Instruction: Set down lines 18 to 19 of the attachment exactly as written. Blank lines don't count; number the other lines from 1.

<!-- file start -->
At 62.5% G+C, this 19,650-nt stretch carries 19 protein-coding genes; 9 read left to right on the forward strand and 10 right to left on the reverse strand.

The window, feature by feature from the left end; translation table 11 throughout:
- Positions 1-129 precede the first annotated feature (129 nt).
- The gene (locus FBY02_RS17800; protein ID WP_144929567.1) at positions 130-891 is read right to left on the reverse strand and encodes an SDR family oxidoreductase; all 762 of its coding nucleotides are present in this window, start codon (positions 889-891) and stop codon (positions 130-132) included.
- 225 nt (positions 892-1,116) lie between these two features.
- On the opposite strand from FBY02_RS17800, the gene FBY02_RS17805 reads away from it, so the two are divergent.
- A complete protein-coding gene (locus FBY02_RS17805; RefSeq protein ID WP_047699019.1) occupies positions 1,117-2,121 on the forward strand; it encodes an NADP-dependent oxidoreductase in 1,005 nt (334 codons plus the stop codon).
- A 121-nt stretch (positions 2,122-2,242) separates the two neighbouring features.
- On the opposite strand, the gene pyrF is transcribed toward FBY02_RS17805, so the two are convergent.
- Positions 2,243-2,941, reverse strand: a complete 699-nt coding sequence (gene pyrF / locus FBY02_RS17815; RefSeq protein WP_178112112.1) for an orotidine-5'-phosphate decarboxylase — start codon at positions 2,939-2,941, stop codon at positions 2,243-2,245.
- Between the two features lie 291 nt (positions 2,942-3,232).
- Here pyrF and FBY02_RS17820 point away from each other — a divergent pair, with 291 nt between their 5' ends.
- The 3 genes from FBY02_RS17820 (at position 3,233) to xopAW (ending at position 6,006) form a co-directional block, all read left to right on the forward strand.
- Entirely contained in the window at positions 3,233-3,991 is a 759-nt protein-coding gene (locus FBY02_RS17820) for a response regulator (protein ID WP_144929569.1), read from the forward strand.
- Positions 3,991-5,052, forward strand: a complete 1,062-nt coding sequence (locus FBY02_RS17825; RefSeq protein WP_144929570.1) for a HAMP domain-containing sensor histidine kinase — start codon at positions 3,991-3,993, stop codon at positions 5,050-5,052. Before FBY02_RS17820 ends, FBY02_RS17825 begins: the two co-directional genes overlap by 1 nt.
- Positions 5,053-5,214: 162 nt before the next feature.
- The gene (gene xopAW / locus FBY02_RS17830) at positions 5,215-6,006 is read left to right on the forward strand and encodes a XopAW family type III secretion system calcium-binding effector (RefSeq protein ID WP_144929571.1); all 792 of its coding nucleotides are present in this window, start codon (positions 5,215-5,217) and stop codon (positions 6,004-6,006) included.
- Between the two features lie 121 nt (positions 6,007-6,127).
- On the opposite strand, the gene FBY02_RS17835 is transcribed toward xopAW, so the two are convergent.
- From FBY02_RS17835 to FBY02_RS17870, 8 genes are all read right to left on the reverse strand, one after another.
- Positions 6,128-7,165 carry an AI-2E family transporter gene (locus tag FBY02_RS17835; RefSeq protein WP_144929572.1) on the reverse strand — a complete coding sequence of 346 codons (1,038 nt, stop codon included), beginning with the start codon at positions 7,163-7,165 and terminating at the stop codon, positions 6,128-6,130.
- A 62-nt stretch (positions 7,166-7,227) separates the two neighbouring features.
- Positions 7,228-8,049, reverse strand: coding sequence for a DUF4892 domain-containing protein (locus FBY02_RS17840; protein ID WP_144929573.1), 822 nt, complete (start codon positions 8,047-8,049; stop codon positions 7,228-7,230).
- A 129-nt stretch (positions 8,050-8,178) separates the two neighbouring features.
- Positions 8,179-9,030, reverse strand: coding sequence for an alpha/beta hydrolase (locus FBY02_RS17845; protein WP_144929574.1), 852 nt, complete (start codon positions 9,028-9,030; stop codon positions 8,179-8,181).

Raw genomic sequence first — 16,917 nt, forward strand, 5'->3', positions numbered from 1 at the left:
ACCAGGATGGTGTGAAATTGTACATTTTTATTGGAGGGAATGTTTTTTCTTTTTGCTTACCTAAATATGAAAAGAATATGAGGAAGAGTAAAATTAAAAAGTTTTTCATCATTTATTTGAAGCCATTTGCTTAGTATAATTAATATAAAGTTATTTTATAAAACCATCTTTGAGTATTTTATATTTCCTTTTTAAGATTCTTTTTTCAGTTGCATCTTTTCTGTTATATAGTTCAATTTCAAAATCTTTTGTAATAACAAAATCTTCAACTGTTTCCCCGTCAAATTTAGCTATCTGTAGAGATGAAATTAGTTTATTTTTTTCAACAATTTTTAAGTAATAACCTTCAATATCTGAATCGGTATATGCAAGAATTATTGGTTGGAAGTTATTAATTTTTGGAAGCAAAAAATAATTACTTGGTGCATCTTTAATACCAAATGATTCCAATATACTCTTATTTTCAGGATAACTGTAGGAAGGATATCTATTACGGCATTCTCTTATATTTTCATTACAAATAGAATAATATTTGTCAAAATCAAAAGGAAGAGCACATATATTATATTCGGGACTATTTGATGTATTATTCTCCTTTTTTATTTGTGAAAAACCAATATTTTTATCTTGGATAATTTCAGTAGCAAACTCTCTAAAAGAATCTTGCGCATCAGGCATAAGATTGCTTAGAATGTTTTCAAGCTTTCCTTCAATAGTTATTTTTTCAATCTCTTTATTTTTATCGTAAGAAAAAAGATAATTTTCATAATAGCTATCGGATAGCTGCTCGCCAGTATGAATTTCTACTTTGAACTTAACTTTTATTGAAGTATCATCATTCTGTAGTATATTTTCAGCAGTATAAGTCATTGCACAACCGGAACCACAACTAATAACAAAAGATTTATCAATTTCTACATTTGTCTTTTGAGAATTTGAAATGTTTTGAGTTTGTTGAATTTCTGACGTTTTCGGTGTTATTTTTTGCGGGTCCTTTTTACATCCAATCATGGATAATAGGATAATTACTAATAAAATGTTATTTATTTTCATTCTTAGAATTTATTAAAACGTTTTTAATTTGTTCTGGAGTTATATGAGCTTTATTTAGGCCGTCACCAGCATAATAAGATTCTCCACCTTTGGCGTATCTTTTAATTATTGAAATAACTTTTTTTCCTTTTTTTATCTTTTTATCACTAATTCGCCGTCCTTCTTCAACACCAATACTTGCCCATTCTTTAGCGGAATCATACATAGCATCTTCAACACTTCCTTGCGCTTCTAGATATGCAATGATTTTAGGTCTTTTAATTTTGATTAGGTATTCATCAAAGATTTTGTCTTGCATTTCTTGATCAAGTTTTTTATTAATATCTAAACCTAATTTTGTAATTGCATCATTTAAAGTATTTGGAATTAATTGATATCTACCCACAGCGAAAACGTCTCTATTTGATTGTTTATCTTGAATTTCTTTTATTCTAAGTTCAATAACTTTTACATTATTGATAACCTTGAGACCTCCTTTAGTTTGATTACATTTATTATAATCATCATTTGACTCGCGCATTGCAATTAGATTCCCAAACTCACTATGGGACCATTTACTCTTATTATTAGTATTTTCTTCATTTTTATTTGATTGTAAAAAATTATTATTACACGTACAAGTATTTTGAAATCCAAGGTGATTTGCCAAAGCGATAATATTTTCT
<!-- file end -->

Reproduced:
- Between the two features lie 121 nt (positions 6,007-6,127).
- On the opposite strand, the gene FBY02_RS17835 is transcribed toward xopAW, so the two are convergent.